The Impact of Pregnancy on Women's Oral Health

Posted by UPTOWN SMILES Feb 19, 2023

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Pregnancy is one of the most beautiful phases of a woman's life. However, it is also accompanied by certain changes. Some of these changes can affect your dental health. Pregnant women often experience strange, unpleasant, and even painful symptoms throughout their pregnancy. Some pregnant women are also afflicted with morning sickness. 

Pregnant women experience hormonal changes that can wreak havoc on their oral health. This is why dental care for pregnant women is so important. Hormones, such as progesterone and estrogen, are responsible for a number of changes that occur in a pregnant woman's body. Some common side effects include fatigue, nausea, vomiting, heartburn, and mood swings. These changes can also affect a woman's oral health.

For example, there is an increase in plaque production and a higher likelihood of tooth decay during pregnancy. This is because saliva production decreases as a reaction to these hormones. Additionally, there is an increased blood flow in the pregnant woman's mouth, which can contribute to gum disease. Many women also experience inflamed gums and other gum problems. If the pregnant woman has untreated or poorly treated gum disease, this can affect her overall health as well.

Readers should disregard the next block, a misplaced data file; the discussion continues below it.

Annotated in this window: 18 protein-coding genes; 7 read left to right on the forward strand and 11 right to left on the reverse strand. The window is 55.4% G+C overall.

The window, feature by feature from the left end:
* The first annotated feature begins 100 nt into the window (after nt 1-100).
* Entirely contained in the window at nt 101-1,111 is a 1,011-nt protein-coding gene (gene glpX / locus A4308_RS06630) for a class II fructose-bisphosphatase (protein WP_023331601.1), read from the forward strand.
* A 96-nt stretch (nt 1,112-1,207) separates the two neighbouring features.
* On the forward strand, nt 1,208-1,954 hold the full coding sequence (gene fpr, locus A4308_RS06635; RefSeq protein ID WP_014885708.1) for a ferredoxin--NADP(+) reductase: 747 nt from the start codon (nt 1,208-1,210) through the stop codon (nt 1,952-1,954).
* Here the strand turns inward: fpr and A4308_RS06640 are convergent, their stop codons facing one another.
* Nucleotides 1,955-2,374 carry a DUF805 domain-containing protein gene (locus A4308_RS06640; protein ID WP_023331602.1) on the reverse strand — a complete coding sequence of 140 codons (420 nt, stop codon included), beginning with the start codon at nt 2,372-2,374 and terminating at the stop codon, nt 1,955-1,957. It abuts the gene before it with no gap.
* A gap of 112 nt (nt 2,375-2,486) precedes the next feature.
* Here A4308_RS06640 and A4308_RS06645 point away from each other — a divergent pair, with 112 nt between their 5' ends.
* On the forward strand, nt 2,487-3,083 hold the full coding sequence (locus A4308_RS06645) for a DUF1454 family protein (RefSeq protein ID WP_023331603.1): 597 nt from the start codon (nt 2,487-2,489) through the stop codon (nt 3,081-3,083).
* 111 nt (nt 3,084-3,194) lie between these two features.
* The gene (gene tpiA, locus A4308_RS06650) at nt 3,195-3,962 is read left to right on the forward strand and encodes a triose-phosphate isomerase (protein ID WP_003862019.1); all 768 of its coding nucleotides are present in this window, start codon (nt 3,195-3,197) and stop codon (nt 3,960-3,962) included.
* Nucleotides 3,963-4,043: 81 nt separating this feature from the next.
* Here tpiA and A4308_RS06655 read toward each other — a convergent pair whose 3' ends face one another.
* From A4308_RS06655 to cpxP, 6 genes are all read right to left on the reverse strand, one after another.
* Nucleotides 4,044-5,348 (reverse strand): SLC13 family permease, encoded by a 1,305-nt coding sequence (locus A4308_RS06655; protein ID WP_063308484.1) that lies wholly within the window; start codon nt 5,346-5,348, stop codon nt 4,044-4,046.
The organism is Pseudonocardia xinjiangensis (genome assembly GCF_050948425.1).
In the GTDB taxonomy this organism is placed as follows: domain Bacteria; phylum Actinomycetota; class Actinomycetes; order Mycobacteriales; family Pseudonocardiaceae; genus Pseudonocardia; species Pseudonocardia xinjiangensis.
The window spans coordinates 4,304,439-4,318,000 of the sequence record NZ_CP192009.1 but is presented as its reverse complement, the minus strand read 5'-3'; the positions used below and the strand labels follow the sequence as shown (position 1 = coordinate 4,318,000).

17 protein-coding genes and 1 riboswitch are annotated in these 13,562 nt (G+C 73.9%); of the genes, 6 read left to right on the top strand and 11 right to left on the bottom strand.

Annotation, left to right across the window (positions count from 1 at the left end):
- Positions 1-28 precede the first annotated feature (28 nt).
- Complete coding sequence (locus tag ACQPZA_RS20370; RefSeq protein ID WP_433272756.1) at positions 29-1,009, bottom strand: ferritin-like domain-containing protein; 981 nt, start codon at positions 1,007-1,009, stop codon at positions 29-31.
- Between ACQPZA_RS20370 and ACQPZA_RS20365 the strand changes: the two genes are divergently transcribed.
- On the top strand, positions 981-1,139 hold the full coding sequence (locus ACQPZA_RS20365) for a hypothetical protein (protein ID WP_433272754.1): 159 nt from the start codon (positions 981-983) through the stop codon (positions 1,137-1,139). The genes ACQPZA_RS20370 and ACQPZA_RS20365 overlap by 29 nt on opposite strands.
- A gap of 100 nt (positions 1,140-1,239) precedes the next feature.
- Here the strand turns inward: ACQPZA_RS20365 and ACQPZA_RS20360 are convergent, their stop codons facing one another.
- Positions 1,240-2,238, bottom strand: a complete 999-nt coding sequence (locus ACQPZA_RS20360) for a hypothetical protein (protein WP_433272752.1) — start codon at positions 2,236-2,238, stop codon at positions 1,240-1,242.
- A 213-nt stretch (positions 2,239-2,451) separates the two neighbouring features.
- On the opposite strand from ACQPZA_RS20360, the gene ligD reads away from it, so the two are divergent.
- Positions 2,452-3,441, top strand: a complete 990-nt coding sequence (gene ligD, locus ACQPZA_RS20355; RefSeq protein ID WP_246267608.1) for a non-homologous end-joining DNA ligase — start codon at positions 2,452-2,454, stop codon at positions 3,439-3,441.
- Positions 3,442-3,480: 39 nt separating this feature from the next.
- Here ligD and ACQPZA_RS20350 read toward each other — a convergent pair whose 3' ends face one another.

Because pregnancy can be such an exciting time in a mother's life, she shouldn't have to suffer from poor oral health. Regular visits to the dentist and a diligent oral hygiene routine at home are the best ways to prevent the negative effects that pregnancy can have on a woman's oral health.

Dental Tips for Moms

Make sure you keep up your regular schedule of brushing and flossing. The extra hormones in your body during pregnancy can cause your gums to swell, so it's important to keep them clean. Try using a soft toothbrush instead of a hard one, so you don't irritate the gum tissues.

Some women experience morning sickness during their first trimester. When you're vomiting on a regular basis, it can wear down your teeth's enamel. Brushing your teeth after each episode of nausea can help minimize the effect.

If you're breastfeeding your baby, you should wait at least six months before you schedule a visit with your dentist. Your baby will be getting your antibodies through your breast milk which will coat their teeth and protect them from decay. Once they get their first tooth, make sure to schedule a visit. Prenatal dental care is important for you and your baby.

For more tips and comprehensive dental care, visit Uptown Smiles at 601 NW 23rd St Suite #200, Oklahoma City, OK 73103. Call us at (405) 702-7766 for appointments.

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